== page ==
|Publication number||US4770357 A|
|Application number||US 06/945,350|
|Publication date||Sep 13, 1988|
|Filing date||Dec 22, 1986|
|Priority date||Nov 12, 1985|
|Also published as||EP0222691A2, EP0222691A3, EP0222691B1|
|Publication number||06945350, 945350, US 4770357 A, US 4770357A, US-A-4770357, US4770357 A, US4770357A|
|Inventors||Claus Sander, Volker Roeseler, Klaus-Wilhelm Buttke|
|Original Assignee||Krone Aktiengesellschaft|
|Export Citation||BiBTeX, EndNote, RefMan|
|Patent Citations (11), Referenced by (29), Classifications (12), Legal Events (5)|
|External Links: USPTO, USPTO Assignment, Espacenet|
This invention generally relates to the storage of glass fibers for use in a telecommunications network and more specifically to the storage of reserve fibers wound in splice cassettes.
From European Pat. No. 0101 970, it is known to store glass fibers of glass-fiber cables as a splice reserve on splice cassettes.
The splice reserve is necessary, since the splice itself is not reusable and approximately 30 mm of glass-fiber length is lost during each repeated fiber splicing. The splice reserve is taken up in a splice cassette and typically has a length of approximately 1 meter. For splicing, the splice cassette must be supplied to a splicing table. For this purpose, between a fastening point of the glass-fiber cable and the movable splice cassette, equipped with the splice reserve, an internal distributor cable for bridging the distance between the fastening point and the place for the arrangement of the splice cassette in the casing and a movable feed cable are provided as partial lengths of the glass-fiber cable, for which purpose a glass-fiber cable length of 1 to 2 meters, particularly 1.5 meters, is required.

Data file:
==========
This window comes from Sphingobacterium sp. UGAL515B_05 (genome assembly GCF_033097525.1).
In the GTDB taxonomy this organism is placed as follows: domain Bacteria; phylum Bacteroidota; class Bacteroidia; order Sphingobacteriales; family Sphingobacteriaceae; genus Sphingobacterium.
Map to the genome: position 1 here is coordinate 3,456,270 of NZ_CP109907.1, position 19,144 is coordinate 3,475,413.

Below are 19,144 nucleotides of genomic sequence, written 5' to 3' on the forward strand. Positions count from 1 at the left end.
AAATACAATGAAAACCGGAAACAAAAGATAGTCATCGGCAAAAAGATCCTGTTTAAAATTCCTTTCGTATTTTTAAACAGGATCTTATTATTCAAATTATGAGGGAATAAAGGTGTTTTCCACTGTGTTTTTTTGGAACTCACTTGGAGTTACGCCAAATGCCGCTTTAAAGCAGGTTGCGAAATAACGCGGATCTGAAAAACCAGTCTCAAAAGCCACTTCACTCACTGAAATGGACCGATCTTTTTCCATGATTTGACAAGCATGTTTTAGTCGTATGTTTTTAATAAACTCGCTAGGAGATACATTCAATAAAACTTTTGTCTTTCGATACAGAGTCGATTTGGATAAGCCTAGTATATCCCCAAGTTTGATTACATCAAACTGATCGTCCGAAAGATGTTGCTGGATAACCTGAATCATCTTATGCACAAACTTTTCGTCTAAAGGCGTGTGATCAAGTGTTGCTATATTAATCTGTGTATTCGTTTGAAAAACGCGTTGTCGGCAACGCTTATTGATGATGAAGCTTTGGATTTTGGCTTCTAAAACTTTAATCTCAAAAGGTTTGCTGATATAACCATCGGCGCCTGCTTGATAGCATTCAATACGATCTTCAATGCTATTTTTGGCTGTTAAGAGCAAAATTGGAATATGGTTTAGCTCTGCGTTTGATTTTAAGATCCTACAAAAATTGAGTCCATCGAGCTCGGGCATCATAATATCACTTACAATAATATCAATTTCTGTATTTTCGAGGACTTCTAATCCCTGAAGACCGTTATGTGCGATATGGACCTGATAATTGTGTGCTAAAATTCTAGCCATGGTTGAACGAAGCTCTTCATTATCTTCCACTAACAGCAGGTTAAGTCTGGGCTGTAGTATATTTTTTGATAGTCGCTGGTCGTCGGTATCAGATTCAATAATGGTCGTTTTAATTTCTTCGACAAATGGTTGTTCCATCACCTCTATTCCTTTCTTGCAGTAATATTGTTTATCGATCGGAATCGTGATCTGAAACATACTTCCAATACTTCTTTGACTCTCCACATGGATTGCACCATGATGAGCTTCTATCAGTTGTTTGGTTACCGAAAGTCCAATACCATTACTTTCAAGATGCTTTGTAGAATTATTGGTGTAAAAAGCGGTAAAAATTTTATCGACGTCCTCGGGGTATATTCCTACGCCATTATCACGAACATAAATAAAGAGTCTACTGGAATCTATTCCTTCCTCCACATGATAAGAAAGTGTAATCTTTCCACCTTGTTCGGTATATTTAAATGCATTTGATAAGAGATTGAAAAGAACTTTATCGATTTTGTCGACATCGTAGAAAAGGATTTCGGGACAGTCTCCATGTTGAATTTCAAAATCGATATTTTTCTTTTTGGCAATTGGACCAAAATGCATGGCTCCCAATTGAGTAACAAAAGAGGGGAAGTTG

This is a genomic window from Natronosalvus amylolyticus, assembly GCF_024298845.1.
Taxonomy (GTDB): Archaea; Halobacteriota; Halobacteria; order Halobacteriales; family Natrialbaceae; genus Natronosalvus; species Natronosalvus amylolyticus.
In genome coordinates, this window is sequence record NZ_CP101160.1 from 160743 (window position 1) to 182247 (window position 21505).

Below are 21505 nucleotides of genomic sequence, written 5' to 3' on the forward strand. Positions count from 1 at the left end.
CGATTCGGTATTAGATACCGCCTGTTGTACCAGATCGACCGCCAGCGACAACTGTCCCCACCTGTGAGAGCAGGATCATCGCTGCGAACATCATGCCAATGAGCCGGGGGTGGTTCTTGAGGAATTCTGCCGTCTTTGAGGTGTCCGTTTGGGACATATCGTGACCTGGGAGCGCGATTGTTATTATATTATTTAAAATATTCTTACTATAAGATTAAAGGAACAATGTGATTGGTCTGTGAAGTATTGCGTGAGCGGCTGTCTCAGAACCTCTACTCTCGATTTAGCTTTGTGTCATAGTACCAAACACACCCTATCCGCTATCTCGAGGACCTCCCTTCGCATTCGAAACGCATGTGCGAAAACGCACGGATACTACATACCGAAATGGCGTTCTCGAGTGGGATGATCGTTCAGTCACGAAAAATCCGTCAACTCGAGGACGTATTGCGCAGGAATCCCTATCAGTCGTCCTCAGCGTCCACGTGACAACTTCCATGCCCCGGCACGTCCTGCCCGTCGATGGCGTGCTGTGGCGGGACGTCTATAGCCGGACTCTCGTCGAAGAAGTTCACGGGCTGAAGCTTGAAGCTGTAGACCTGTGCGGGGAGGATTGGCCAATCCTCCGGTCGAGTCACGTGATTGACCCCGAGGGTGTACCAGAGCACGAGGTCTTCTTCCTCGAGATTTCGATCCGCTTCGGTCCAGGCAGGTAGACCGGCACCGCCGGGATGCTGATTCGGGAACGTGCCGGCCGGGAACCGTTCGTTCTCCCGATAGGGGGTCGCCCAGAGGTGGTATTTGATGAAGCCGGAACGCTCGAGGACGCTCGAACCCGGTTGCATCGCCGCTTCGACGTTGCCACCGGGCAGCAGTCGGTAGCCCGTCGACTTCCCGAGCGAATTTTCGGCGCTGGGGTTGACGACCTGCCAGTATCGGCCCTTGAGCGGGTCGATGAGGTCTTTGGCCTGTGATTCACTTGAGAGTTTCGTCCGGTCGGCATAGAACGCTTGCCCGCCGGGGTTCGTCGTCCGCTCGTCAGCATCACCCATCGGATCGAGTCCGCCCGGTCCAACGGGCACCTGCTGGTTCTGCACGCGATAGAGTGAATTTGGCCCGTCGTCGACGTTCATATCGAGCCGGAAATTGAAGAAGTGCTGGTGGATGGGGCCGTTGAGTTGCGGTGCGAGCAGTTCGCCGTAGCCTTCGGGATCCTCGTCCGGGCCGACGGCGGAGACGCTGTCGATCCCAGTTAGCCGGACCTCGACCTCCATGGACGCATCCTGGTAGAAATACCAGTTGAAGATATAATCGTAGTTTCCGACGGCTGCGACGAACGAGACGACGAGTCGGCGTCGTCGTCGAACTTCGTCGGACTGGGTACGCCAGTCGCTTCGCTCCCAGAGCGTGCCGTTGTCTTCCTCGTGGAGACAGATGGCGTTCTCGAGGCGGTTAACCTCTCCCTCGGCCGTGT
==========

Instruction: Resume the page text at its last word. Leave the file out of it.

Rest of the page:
The movable feed cable serves to bridge the distance between the location of the splice cassette and the splicing table, onto which the splice cassette is brought for splicing.
In the known arrangement, the splice cassette is a component of a guide bar, which is pushed into the casing. The glass-fibers are wound freely about the splice cassette, in which case there is the danger of damage, particularly of breakage of the glass-fibers. In addition, the glass-fiber cable can be buckled during insertion of the bar equipped with the splice cassette into the casing, whereby the danger of breakage of the glass-fiber cable is also increased. Finally, the casing of the known device requires a relatively large construction depth, which is caused by the length of the guide bar for the splice cassette.